Night Farming

Reader Contribution by Laura Berlage and North Star Homestead Farms
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 Bringing in the sheep from pasture at dusk.   

This shortening daylight routine is a real problem on the farm.  It’s a problem especially since the to-do list is only growing longer as we hurry with late autumn tasks before the ground freezes.  Now there is less and less time to accomplish those mounting tasks in the daylight hours.

This is coupled with the dilemma of Farmstead Creamery being open most days from 9 am to 5 pm.  This means getting up in early half-light, doing all the chores, then cramming in at least something in the late afternoon before nigh-fall descends like a dusky curtain.  On cloudy days, evening seems to come even earlier.

“I think I’ve been doomed to night farming,” I sighed, strapping on the head lamp once again (this time to dig the last of the onions to store in the root cellar).  “I’m doing inside jobs during the day and outside jobs during the night.” 

It feels funny to call it night, though, when it’s dark before 7:00 pm.  In peak summer, there would be three to four hours of light left to go!  Now it feels like midnight by eight or nine pm.  It really seems like a racket—giving us so much daylight for part of the year then taking it away and withholding it for the rest.  Is there some kind of seasonal ransom happening I don’t know about?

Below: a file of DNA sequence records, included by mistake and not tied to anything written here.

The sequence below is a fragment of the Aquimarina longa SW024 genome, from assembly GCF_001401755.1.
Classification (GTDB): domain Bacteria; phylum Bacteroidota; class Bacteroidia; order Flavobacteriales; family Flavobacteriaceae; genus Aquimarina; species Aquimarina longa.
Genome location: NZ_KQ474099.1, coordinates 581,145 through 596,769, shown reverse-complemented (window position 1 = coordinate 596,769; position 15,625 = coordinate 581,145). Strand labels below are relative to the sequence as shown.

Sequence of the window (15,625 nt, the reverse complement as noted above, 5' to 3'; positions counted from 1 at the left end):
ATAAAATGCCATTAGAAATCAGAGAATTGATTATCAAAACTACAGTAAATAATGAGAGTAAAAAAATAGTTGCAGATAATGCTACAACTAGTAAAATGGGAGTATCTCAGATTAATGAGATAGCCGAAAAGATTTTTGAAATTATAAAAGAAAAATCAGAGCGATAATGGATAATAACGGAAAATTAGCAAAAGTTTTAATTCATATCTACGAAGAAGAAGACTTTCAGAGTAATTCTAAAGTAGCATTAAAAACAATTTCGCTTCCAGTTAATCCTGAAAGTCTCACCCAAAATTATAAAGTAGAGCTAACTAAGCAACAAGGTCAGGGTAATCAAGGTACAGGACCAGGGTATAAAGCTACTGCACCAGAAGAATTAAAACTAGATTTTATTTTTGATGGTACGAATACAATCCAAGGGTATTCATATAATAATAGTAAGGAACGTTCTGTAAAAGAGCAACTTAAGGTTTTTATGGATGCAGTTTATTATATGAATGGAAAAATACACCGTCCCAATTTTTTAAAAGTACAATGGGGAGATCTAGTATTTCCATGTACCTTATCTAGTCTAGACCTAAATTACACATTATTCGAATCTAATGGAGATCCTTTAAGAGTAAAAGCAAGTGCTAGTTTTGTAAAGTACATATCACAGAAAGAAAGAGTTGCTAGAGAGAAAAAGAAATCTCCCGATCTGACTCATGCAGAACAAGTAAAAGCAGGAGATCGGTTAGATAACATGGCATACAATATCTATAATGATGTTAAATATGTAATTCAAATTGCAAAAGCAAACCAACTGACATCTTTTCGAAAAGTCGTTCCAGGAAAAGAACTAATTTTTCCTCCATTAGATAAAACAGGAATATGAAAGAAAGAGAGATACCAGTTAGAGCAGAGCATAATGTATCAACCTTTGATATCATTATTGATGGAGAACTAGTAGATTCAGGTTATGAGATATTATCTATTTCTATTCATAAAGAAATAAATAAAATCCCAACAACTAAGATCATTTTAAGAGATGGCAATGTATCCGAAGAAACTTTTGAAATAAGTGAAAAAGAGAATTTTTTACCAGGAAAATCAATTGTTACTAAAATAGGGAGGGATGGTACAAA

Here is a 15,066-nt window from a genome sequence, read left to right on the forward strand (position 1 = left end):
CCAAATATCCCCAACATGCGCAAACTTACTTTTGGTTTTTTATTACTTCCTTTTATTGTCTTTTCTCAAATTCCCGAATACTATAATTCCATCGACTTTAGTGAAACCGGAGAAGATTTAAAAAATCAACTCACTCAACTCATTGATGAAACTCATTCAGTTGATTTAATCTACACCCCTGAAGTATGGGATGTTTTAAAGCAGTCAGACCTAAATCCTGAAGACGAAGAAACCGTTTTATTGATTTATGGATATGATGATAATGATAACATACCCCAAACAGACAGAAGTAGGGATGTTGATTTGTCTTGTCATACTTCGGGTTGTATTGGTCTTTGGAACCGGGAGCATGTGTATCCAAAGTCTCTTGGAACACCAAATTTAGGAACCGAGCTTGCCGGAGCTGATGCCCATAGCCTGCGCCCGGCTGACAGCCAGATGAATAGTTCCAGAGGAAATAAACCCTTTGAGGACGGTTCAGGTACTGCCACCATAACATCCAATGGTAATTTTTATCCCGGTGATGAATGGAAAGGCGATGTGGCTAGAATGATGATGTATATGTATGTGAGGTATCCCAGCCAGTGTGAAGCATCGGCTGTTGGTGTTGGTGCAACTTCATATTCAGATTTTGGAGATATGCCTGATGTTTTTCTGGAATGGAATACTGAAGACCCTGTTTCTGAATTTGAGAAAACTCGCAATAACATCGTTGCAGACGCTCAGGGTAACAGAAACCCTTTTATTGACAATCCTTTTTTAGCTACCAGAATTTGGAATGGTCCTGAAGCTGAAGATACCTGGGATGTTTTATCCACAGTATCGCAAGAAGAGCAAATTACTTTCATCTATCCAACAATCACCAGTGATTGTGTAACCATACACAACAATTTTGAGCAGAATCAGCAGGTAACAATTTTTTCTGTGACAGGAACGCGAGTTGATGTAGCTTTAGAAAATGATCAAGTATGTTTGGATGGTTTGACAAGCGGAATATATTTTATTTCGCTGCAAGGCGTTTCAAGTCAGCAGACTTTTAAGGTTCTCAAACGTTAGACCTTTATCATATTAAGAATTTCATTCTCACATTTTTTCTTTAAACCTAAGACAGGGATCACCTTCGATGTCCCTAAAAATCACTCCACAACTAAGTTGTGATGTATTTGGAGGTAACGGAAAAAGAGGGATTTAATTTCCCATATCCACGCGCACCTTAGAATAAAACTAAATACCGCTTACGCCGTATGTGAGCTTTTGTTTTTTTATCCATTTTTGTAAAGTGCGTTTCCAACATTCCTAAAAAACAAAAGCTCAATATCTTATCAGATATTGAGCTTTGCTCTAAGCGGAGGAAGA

With the sudden dip into cold weather (or maybe it’s a tumble, since there doesn’t seem to be a warmup coming yet), all those pre-freeze projects moved up the to-do list several notches.  Thursday after the Artist Way workshop gathering and cleanup, I headed out to the garden.  Everything was already quite dark, but the impending cold was coming like a garden Grim Reaper, and there were all those unripened tomatoes dangling in the high tunnel. 

Unlike our aquaponics greenhouse, the high tunnels are single-walled and not heated, so when it gets down into the 20’s at night, they freeze.  While the tomato plants had held in there as long as they could, there was no vegetation buffer left to spare the fruits from frost.  I’d kept hoping more would ripen, but with the cool, wet (and therefore not terribly sunny) summer, all the tomatoes were poky about ripening.  Needless to say…that didn’t work out as well as planned.

So they had to be picked and brought into the warm basement to attempt to ripen on their own (or be relegated to pig food if rot came before ripening).  The next morning would bring the weather that made Lake Superior look like an angry sea ready to eat another Edmund Fitzgerald alive, so there was no time to waste. 

Kara joined me for the project.  We strapped on the trusty headlamps, pointed the golf cart’s beaming headlights at the side of the 50-foot high tunnel, and pulled our hoods up against the driving mist that would turn to snow overnight.  Two loads and 12 large boxes (and one bucket of squishy or squirrel-chewed ones for the pigs) later, we had all the tomatoes safely in the basement and sat down for dinner at 11 pm.